More Torontonians are willing to hire animal law lawyers to fight ‘dangerous dog’ orders
June 28, 2021
The defendant, Wilbur, did not testify.
The three-year-old Plotthound mix, convicted in March by Toronto Animal Services (TAS) of attacking a woman in her 80s, let his lawyer handle the appeal of his sentence -- that he be muzzled and leashed in public at all times, and for the rest of his life.
Wilbur’s lawyer spoke in his defence at a Dangerous Dog Tribunal hearing on Thursday, calling into question the identity of the dog in a video of the March attack, and the means by which TAS arrives at a dangerous dog determination.
The jury is still out on Wilbur, but the verdict is in on the lengths people will go to when it comes to defending their pets.
“They’re family members and when a family member is wrongly accused of engaging in an act, many people, if they have the financial means to do so, will retain counsel to assist them in the process,” says Jennifer Friedman, the lawyer who defended Wilbur on Thursday.
Friedman describes herself as Canada’s animal lawyer, and has worked on behalf of clients at similar tribunals in Brampton and Milton.
“I’m not a dog whisperer, but I do my best to be able to speak on behalf of the clients and do the best for the dogs,” Friedman says.
Friedman is one of a growing number of animal law lawyers in Canada who are being called on to represent animals and their owners in dangerous dog hearings and to protect animals, more generally speaking, from cruelty and neglect, including animals being used for food, fashion, experiments and entertainment.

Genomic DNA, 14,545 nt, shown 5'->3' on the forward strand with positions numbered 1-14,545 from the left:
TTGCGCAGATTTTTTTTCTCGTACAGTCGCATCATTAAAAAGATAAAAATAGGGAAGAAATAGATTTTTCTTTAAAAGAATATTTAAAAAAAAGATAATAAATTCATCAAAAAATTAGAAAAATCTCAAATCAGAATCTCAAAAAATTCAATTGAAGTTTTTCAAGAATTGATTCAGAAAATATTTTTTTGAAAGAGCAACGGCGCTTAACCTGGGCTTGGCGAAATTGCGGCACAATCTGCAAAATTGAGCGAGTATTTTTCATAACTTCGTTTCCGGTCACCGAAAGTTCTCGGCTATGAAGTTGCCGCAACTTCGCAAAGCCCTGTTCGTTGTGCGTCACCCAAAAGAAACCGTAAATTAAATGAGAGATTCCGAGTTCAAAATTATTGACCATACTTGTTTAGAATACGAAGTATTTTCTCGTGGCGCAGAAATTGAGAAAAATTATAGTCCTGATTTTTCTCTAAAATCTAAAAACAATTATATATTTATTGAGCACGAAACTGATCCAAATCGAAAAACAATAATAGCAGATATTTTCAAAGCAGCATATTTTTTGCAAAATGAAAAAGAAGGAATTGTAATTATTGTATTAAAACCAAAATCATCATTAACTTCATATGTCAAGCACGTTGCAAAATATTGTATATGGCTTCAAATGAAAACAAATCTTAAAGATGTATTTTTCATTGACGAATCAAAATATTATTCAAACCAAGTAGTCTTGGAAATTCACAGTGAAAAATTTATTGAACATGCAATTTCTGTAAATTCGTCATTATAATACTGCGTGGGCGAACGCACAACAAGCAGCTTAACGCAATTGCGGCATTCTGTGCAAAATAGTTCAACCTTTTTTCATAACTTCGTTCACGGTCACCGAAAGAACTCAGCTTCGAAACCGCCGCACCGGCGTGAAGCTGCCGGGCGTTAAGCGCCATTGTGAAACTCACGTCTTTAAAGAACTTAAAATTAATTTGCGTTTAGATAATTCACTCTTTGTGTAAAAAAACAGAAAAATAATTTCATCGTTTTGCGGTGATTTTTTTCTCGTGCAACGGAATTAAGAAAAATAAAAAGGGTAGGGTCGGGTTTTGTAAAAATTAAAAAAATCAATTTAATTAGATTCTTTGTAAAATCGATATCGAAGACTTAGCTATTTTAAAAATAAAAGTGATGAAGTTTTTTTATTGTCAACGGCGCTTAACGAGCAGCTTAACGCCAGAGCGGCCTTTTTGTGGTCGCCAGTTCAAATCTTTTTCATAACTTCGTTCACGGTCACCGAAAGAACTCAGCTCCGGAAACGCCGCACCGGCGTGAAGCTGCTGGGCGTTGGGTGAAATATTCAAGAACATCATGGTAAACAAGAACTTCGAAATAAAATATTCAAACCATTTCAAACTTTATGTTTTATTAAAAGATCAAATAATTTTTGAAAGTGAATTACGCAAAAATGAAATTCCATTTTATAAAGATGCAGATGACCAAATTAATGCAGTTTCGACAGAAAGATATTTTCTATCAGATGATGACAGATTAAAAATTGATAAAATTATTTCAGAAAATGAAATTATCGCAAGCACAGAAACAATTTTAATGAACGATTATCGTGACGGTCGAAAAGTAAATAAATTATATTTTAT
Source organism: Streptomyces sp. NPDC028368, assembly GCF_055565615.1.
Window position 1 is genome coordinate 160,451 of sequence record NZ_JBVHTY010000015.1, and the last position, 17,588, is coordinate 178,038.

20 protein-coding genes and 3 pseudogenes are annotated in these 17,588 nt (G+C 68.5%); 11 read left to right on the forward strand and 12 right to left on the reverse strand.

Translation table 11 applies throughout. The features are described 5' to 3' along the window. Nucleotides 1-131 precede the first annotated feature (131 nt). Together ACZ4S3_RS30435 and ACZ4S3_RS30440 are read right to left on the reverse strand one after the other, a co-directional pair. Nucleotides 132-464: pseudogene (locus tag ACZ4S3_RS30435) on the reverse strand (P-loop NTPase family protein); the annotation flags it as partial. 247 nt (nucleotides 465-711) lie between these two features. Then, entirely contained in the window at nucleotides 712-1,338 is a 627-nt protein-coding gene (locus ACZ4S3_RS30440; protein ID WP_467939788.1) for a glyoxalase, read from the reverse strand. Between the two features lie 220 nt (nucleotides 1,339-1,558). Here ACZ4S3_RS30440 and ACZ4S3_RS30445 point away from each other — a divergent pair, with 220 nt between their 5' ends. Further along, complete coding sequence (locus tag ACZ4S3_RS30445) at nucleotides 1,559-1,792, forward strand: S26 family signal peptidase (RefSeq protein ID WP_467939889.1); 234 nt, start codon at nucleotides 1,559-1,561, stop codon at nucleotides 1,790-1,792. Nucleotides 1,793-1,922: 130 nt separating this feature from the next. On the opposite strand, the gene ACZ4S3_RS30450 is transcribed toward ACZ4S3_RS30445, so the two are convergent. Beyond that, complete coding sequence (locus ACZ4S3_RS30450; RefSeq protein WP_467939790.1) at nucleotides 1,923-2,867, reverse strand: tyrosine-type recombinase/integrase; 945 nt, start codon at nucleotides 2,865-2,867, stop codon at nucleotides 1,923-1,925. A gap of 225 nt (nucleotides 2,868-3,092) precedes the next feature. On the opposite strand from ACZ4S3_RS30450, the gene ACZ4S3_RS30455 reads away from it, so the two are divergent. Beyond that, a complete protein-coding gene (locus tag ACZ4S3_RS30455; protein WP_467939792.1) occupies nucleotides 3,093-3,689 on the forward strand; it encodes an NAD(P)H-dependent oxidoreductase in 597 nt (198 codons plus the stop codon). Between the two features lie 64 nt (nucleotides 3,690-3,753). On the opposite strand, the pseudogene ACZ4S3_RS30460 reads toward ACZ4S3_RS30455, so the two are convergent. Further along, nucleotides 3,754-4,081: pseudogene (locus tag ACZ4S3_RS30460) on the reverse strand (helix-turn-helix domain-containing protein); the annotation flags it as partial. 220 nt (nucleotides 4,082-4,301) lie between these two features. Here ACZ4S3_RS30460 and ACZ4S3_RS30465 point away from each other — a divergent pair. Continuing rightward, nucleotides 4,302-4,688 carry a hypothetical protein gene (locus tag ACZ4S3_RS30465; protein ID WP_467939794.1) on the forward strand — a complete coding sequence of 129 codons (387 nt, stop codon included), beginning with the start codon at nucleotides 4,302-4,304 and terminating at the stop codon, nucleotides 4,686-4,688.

“It’s absolutely a growing field,” says Camille Labchuk, executive director of Animal Justice, billed as Canada’s only national animal law advocacy organization.
Labchuk remembers that when she decided in 2007 to study law, there was only one animal law lawyer in practice in Toronto. In September, the Canadian Animal Law Conference attracted 400 participants, something that Labchuk says would have been unthinkable a decade ago.
“As long as the person has the means to spend money on their companions, they absolutely will,” said Labchuk.
“In my experience, people consider companion animals to be family members, not just items of furniture or televisions that you can dispose of as you wish. People really think of them as members of their household and members of the family. And so when the companion animal is under threat by a tribunal proceedings, of course, the person with the means to, in my experience, will pretty much always do everything they can to save their family member.”
In Toronto, the Dangerous Dog Tribunal, comprised of three people sitting at any one time, can only confirm or rescind a dangerous dog order. It cannot alter the conditions, which include that the dog be muzzled, leashed and under control at all times while in public.
Owners must also post a warning on their property and obtain training for their dog. Dangerous dogs cannot enter leash-free areas of a city park. The designation is for the life of the dog.
Most appeals to the Toronto tribunal come from the dog owners themselves -- sometimes handwritten in pen on paper -- but lawyers like Friedman and other legal professionals say they are increasingly being asked to represent people and their pets at such hearings.
Costs can climb quickly -- in terms of time and money.
Friedman filed a seven-page defence of Wilbur. She spent an entire day at the tribunal on Thursday and the proceedings are scheduled to resume in July to hear testimony from another witness.